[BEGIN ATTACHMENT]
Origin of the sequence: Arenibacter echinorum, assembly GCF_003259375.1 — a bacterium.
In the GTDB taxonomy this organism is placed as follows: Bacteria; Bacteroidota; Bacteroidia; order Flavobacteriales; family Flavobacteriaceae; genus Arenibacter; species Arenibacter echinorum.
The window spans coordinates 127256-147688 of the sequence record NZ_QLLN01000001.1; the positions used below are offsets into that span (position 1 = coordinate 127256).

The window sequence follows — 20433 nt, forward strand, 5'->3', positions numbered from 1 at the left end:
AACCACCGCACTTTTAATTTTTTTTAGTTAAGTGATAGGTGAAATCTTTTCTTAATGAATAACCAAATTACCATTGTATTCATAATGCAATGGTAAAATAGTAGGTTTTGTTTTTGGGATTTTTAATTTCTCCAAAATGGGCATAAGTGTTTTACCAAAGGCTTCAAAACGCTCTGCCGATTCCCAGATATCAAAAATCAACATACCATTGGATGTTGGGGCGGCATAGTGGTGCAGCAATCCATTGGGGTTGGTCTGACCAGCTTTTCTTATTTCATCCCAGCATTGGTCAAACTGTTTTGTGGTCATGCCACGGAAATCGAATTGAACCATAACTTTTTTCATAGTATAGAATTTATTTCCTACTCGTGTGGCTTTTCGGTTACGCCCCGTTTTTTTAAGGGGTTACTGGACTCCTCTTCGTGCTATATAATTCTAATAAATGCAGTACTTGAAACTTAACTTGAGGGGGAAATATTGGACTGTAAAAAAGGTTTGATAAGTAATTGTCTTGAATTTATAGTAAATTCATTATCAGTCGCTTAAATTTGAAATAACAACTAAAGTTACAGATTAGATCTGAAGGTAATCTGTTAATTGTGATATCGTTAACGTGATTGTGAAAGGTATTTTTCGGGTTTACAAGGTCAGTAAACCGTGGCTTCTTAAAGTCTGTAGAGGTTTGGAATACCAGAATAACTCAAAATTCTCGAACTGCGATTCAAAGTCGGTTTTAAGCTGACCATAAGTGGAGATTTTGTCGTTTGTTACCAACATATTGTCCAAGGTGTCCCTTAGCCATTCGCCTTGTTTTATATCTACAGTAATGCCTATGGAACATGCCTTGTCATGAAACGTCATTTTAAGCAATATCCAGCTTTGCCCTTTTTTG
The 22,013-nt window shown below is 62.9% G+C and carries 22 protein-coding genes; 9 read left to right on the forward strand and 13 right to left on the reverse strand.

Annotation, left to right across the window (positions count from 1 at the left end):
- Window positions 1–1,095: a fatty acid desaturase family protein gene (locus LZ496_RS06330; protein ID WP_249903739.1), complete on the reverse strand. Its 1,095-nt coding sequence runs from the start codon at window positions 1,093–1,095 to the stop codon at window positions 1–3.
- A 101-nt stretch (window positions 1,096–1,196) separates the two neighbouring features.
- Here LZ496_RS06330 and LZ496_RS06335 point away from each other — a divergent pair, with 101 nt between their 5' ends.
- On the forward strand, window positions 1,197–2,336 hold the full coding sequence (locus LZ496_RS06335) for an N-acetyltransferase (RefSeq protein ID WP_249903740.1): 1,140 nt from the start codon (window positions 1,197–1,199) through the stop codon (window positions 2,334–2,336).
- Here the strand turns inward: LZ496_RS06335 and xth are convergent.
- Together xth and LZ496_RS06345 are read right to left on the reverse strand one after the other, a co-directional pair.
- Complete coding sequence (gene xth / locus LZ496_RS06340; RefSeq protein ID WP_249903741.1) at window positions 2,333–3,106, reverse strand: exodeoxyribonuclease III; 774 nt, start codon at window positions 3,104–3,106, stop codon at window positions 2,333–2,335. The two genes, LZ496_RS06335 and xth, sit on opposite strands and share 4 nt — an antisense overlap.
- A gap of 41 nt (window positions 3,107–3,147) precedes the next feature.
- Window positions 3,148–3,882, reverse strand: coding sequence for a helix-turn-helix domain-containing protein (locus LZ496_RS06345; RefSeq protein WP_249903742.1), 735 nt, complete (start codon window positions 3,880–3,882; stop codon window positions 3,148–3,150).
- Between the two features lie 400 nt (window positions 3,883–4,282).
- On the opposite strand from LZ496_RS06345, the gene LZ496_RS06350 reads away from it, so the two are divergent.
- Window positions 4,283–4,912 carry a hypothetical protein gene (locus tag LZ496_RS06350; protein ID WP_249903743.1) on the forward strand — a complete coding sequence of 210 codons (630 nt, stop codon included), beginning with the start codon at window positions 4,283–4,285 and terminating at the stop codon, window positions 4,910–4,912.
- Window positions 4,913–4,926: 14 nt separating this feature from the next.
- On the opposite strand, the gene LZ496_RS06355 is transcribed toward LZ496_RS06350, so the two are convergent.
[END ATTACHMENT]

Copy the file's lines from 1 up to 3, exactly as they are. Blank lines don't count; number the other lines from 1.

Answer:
Origin of the sequence: Arenibacter echinorum, assembly GCF_003259375.1 — a bacterium.
In the GTDB taxonomy this organism is placed as follows: Bacteria; Bacteroidota; Bacteroidia; order Flavobacteriales; family Flavobacteriaceae; genus Arenibacter; species Arenibacter echinorum.
The window spans coordinates 127256-147688 of the sequence record NZ_QLLN01000001.1; the positions used below are offsets into that span (position 1 = coordinate 127256).